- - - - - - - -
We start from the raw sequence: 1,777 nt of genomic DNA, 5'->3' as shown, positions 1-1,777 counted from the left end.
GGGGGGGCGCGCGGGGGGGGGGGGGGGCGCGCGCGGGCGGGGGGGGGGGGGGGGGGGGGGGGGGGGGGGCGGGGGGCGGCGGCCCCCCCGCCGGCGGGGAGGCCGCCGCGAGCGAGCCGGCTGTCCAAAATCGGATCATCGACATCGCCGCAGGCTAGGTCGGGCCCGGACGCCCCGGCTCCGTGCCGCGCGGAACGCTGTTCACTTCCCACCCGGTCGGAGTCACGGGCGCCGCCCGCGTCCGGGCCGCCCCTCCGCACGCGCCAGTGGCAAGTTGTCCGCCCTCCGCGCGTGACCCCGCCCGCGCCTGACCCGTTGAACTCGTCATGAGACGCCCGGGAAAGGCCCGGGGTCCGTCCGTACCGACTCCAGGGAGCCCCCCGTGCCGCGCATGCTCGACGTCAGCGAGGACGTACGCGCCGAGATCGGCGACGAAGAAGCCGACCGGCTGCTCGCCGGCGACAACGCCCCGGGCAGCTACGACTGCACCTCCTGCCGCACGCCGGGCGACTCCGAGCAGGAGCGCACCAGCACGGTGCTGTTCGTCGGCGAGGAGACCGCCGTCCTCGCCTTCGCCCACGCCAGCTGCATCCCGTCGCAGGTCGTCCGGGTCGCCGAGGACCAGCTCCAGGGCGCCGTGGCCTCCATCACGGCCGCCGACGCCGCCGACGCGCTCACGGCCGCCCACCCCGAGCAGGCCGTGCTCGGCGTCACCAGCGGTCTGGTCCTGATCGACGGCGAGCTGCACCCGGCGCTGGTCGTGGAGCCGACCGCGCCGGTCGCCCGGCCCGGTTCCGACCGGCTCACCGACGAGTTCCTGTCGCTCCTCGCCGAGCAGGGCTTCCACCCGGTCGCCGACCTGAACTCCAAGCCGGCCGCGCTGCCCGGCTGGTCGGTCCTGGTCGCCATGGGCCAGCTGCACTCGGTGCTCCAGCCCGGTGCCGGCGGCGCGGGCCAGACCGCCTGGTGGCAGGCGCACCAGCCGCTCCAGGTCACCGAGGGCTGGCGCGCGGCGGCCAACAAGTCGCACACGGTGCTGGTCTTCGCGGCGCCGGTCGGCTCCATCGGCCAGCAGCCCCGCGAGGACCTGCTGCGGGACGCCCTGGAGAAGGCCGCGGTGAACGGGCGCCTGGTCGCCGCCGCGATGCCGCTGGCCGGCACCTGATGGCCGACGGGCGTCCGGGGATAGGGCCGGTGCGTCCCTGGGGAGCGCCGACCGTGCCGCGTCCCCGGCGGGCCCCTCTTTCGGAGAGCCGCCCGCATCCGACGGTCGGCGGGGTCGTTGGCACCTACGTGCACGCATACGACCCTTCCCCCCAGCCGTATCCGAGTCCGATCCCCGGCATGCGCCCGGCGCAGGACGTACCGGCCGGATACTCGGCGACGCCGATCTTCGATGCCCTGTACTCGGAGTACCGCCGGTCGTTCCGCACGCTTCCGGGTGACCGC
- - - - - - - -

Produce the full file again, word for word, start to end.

We start from the raw sequence: 1,777 nt of genomic DNA, 5'->3' as shown, positions 1-1,777 counted from the left end.
GGGGGGGCGCGCGGGGGGGGGGGGGGGCGCGCGCGGGCGGGGGGGGGGGGGGGGGGGGGGGGGGGGGGGCGGGGGGCGGCGGCCCCCCCGCCGGCGGGGAGGCCGCCGCGAGCGAGCCGGCTGTCCAAAATCGGATCATCGACATCGCCGCAGGCTAGGTCGGGCCCGGACGCCCCGGCTCCGTGCCGCGCGGAACGCTGTTCACTTCCCACCCGGTCGGAGTCACGGGCGCCGCCCGCGTCCGGGCCGCCCCTCCGCACGCGCCAGTGGCAAGTTGTCCGCCCTCCGCGCGTGACCCCGCCCGCGCCTGACCCGTTGAACTCGTCATGAGACGCCCGGGAAAGGCCCGGGGTCCGTCCGTACCGACTCCAGGGAGCCCCCCGTGCCGCGCATGCTCGACGTCAGCGAGGACGTACGCGCCGAGATCGGCGACGAAGAAGCCGACCGGCTGCTCGCCGGCGACAACGCCCCGGGCAGCTACGACTGCACCTCCTGCCGCACGCCGGGCGACTCCGAGCAGGAGCGCACCAGCACGGTGCTGTTCGTCGGCGAGGAGACCGCCGTCCTCGCCTTCGCCCACGCCAGCTGCATCCCGTCGCAGGTCGTCCGGGTCGCCGAGGACCAGCTCCAGGGCGCCGTGGCCTCCATCACGGCCGCCGACGCCGCCGACGCGCTCACGGCCGCCCACCCCGAGCAGGCCGTGCTCGGCGTCACCAGCGGTCTGGTCCTGATCGACGGCGAGCTGCACCCGGCGCTGGTCGTGGAGCCGACCGCGCCGGTCGCCCGGCCCGGTTCCGACCGGCTCACCGACGAGTTCCTGTCGCTCCTCGCCGAGCAGGGCTTCCACCCGGTCGCCGACCTGAACTCCAAGCCGGCCGCGCTGCCCGGCTGGTCGGTCCTGGTCGCCATGGGCCAGCTGCACTCGGTGCTCCAGCCCGGTGCCGGCGGCGCGGGCCAGACCGCCTGGTGGCAGGCGCACCAGCCGCTCCAGGTCACCGAGGGCTGGCGCGCGGCGGCCAACAAGTCGCACACGGTGCTGGTCTTCGCGGCGCCGGTCGGCTCCATCGGCCAGCAGCCCCGCGAGGACCTGCTGCGGGACGCCCTGGAGAAGGCCGCGGTGAACGGGCGCCTGGTCGCCGCCGCGATGCCGCTGGCCGGCACCTGATGGCCGACGGGCGTCCGGGGATAGGGCCGGTGCGTCCCTGGGGAGCGCCGACCGTGCCGCGTCCCCGGCGGGCCCCTCTTTCGGAGAGCCGCCCGCATCCGACGGTCGGCGGGGTCGTTGGCACCTACGTGCACGCATACGACCCTTCCCCCCAGCCGTATCCGAGTCCGATCCCCGGCATGCGCCCGGCGCAGGACGTACCGGCCGGATACTCGGCGACGCCGATCTTCGATGCCCTGTACTCGGAGTACCGCCGGTCGTTCCGCACGCTTCCGGGTGACCGC